Chat with e-bike guru Maurice Wells
Maurice Wells, one of Australia's leading electric bike experts visited Tasmania and Eco-Bikes. As the founder of Glow Worm Bicycles in Sydney, Maurice is a leading proponent of e-bikes as an alternative to car travel. We took the opportunity to have a chat at the Eco-Bikes office.
Garth (eco-Bikes): Hi Maurice, welcome to Hobart. What brings you here?
Maurice (Glowworm Bicycles): I'm here to see you at eco-Bikes. Were going to take our electric bikes on a real road test through Tasmania's rugged and beautiful countryside. I'm also here to see how the fledgling e-bike industry in Hobart is coming along.
G: Where are you riding?
M: The plan is to ride to Launceston via the Central Plateau, then on to Lilydale for the Circus Festival. Eventually we'll get to Devonport to take the boat back to the mainland.
G: Is it just you?
M: No I'm here with my partner Kaitlin. We've ridden bikes in Tasmania before, but riding electric bikes will be a bit different. We're going to do it in style. Kaitlin will be wearing a dress she made herself, and I'll be in a dress shirt - just for a change!
G: So, no lycra, no sweat!
M: And tomorrow, Garth, we'll be going up Mt Wellington, and you'll be coming with us!
G: Looking forward to it! We're going to see if we can get up the Mountain on one battery charge. It'll be a fun ride back down! How long will you take to ride to Launceston?
M: In between the hills, the lakes and the wine-tasting, we think it will be three days to Launceston. There we'll hold a e-bike test ride and info session. From there, it's off to have some fun at the Circus Festival. I'm excited!
G: Sounds great! Have you done any other long trips on your electric bike?
M: The longest e-bike ride I've ever done is Canberra to Melbourne. However, these bikes we're riding have been ridden across Africa, along the Silk Road, the entire length of the Mississippi, to name but a few epic trips.
G: Wow! How do you keep the battery charged?
M: We're going to have to stay in cabins or camp with access to power, or stop for long lunches somewhere with power. So won't have to rough it.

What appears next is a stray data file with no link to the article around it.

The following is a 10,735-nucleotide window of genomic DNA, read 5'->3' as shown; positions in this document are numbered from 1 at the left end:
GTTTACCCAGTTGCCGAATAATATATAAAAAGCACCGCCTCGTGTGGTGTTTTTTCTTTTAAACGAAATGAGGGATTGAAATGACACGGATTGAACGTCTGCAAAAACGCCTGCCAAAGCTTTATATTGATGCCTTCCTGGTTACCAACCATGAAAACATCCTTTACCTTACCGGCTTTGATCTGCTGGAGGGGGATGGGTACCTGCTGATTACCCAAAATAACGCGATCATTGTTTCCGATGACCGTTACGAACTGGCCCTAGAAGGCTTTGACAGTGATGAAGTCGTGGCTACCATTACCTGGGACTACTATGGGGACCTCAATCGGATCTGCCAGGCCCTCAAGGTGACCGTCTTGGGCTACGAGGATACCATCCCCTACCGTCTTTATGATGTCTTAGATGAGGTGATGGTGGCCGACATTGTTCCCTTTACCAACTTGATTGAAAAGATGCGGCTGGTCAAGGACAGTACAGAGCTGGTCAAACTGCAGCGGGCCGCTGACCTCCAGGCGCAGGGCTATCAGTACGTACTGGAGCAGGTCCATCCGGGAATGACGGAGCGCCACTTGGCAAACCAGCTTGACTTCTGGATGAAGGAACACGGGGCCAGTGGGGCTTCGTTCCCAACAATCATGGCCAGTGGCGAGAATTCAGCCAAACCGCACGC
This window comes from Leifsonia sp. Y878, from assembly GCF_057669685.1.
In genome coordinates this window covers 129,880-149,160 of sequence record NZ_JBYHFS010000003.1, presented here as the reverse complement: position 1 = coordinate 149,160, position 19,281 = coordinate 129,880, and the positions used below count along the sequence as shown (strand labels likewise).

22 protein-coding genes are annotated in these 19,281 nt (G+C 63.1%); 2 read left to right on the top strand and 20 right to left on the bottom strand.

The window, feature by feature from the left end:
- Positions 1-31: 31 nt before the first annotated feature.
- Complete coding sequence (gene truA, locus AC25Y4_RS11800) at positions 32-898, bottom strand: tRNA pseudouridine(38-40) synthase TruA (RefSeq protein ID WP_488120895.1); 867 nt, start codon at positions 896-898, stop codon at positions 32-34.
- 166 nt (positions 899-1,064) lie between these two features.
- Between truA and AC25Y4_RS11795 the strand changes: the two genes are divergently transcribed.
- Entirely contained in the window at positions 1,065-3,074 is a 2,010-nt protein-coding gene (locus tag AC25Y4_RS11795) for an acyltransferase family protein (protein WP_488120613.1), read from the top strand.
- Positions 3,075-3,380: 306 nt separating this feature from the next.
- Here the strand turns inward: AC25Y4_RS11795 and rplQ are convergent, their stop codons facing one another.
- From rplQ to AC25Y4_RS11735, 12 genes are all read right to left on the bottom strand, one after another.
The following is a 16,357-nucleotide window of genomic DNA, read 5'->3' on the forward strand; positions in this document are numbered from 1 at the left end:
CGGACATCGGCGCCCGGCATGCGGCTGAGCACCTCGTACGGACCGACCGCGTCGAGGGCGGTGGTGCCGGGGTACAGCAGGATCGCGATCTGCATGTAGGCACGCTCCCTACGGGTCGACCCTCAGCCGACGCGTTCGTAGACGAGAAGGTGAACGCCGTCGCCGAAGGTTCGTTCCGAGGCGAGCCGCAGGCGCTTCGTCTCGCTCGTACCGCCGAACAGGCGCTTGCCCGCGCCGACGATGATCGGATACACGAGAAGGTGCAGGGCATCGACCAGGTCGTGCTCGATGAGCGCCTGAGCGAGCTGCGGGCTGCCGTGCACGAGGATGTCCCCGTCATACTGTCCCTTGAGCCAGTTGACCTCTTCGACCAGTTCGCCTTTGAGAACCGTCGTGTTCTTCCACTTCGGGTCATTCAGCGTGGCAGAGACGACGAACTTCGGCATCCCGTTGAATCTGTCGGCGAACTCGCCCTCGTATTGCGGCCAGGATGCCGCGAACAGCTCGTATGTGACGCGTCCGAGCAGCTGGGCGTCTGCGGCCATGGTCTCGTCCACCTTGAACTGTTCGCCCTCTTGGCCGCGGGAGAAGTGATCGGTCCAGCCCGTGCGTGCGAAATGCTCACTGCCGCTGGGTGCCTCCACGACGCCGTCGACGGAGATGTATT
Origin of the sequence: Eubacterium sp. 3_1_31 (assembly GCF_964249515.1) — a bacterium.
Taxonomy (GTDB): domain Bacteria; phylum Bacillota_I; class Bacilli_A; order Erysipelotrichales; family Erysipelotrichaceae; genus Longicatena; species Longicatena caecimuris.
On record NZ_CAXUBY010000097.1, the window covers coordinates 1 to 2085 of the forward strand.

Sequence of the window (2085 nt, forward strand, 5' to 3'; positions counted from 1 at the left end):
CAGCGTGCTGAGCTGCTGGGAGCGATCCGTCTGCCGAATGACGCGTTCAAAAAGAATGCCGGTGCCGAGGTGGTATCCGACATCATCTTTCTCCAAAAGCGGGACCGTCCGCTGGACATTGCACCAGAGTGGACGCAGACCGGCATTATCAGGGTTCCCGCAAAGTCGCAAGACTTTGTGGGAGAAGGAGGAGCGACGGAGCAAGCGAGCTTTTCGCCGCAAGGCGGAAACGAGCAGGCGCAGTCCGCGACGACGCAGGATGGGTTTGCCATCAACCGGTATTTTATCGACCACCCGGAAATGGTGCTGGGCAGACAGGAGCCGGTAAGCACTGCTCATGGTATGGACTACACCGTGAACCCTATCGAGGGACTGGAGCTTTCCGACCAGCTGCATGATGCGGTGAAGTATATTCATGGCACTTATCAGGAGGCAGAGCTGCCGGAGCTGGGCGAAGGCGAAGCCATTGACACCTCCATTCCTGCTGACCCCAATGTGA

G: How much faster do you think you can do this trip on an electric rather than normal bike?
M: I haven't seen these famous hills, but for us, personally, we'll probably save a day, and have a cruisier time for wine-tasting and taking in the scenery. But for many other people, having an electric motor can make the difference between being able to go on this sort of trip or not.
G: So could anyone do this ride?
M: Some people might need more batteries or time than others, but if you can run errands and chase your kids around for most of the day, then you could do this ride.
G: Well, I hope you get blue skies and fine weather. Do your electric bikes get much use around your home town, Sydney?
M: Yes, they're becoming more popular as people discover how easy it is to use these bicycles in their everyday life. Riding an electric bike gives all the befits of cycling: it fun, fast, healthy, and cheap. Electric bikes are for everyone - no matter how fit you are, how hilly your neighbourhood is, or whether or not you need to arrive at work in a full suit.
G: What kind of people do you think would benefit from having an electric bike?
M: Pretty much everybody who needs to get around. It's not just for cyclist, it's not just for old people, or people who work in suits. If you have a bike or a car, or catch the bus or train, then an electric bike would be a useful addition to your life. People just have to test ride one and they're sold on the idea.
G: So, would you recommend e-bikes for Hobart?
M: Without a doubt. It's a beautiful city. Fairly compact. It would definitely benefit from less car traffic and it's very hilly.
G: Thanks so much for your time Maurice, and look forward to tackling the Mountain with you tomorrow.